Interview With Film Maker & Actor Gerald Webb

Pump It Up Magazine caught up with film maker, Actor, rapper, and DJ Gerald Webb and asked him about his 7 minute short film $tack$
1.      What made you pursue film making?
I think it’s in you or it’s not. I just got to a point where despite being a very successful DJ, I wasn’t fulfilled and did a t of soul searching for what I really wanted. I did a lot of soul searching, read books, took personal development classes.  Acting, film making and moving to L.A. kept popping up in my thoughts. I finally decided to choose whether to go for with everything I had OR to give up the idea of pursuing film making forever and never say would of, could of or should of in the future. When I realized I couldn’t give it up completely, what had always be in me, made the choice for me.
2.      What roadblocks did you faced when you were starting out?
Sometimes I feel like I ran into EVERY road block. The biggest one early was just not knowing what I was doing while thinking I did. I had to really humble myself and approach the industry from a place of knowing nothing in order to start finding my way.
Money was also a big obstacle. 
It takes a lot more money than most people think to start your acting business- photo shoots, head shot printing, memberships to casting sites, acting classes etc. Access is also a big roadblock that doesn’t really go away. You get into one room and there you see another door, and another with each level you rise through.    
3.      What is your greatest achievement till date?
To have the opportunity to pursue my dreams and make art. Awards come and go but not everyone is fortunate enough to be able to choose to do what they love. It’s a rollercoaster with many ups and lots of downs but being able to pursue it every day is an amazing achievement for me and just about any one.       
4.      How did you come up with the idea for your film $tack$?
I was watching the early stages of the Covid-19 toilet paper hoarding and was really upset by the selfishness and complete lack of concern shown by some for other human beings. Rather than get into a fight at a retail store, I tried to find a better way to express my frustration and frankly anger with what I was seeing materialize in front of me. As I got home and stewed, the idea for $TACK$ came to me.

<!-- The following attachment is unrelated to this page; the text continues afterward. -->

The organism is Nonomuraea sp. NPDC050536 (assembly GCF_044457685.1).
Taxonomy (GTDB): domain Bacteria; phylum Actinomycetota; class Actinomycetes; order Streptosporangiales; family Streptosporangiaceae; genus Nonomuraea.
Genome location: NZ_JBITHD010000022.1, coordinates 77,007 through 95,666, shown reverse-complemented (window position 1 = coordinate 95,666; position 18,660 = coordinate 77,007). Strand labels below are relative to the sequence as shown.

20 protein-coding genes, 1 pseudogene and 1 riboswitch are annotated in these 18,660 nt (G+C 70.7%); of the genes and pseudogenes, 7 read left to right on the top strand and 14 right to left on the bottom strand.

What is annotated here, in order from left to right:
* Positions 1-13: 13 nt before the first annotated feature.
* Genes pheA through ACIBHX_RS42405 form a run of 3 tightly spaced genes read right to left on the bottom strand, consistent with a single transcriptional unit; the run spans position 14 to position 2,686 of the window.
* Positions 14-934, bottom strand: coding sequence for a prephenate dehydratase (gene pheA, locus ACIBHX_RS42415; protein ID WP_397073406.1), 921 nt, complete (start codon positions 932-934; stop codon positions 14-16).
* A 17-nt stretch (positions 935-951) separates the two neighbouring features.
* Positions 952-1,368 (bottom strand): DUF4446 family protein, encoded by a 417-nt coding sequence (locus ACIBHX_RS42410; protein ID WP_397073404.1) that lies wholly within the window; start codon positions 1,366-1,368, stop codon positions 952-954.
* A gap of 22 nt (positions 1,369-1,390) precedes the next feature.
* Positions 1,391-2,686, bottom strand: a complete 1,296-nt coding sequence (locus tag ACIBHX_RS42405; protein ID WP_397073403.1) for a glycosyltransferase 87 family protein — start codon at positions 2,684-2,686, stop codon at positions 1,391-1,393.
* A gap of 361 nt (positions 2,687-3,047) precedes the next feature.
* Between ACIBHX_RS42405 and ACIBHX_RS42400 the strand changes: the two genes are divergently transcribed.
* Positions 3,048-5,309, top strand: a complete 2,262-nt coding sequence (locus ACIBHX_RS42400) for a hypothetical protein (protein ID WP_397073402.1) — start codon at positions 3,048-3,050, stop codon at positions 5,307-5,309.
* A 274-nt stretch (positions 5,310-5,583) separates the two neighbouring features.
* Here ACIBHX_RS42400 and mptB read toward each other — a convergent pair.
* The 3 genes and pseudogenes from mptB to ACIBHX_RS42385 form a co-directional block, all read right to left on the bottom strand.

5.      Can you tell us more about your upcoming project(s)?
I’m currently writing a PSA type project inspired by seeing the beautiful response to the murder of George Floyd.
Seeing this generation stop the world by standing up against racial inequality was beautiful despite the tragedies that created the backlash.
I’m also developing a film based on black voting rights and the abolition movement in the late 1800s. And at Deinstitutionalized Films, my business partner and I are in post-production on the digital series FraXtur, a post apocalyptic coming of age story and the film ASSAULT ON VA-33 starring Michael Jai White, Mark Dacacos, Sean Patrick Flanery and Abigail Hawk.
6.      Can you tell us about the greatest moment in your film career?
I’m not sure but it might be the moment I truly realized I was a professional and could work with anyone at any level in this industry. I was working as an actor on the film Zombie Apocalypse with Ving Rhames, Taryn Manning, Lesley Ann Brandt and Eddie Steeples.
I had a death scene and after we wrapped, I was about to head back to base camp and Ving pulled me aside. He then said, ‘that was really nice Webb. That was really nice work.” I had given up my DJing career, moved to Los Angeles and worked for 5 years to be a ‘professional actor”. To hear a legend like that validate all of the hard work that was put into that performance was a key moment for my confidence and my career.
7.      Do you think it is essential to go to a film institute in order to become a successful film maker?
It is absolutely not essential. There is no right way to become a filmmaker. School and institutes can be really helpful but just making a film with whatever gear and team you can put together can be invaluable.
Learn as much as you can but there is no substitute for just making a film. Nowadays with all the available tutorials online, you can learn from some of the best filmmakers on the planet right on your laptop.
8.      Which particular film maker has influenced you the most?
I can’t name just one. Some of my favorites are Antoine Fuqua, John Singleton and Ron Howard.

       9.  If you got the opportunity to remake a classic, which one would you go for?
I’d remake the TV series M.A.S.H. or Scarface.
     10.   Any advice to young film makers starting out?
Be prepared to work ridiculously hard. Seriously, you will have to work 300 times harder than you think you will to be successful in this industry. It’s uber-competitive but that doesn’t mean everyone is against you. You’re really only competing against yourself. Learn everything you can about the film industry, it will come in handy.
Believe in yourself but also humble yourself.
Remember you have to develop all sides of your filmmaking business technical, artistic, political, financial etc. The more you know the better off you’ll be. .
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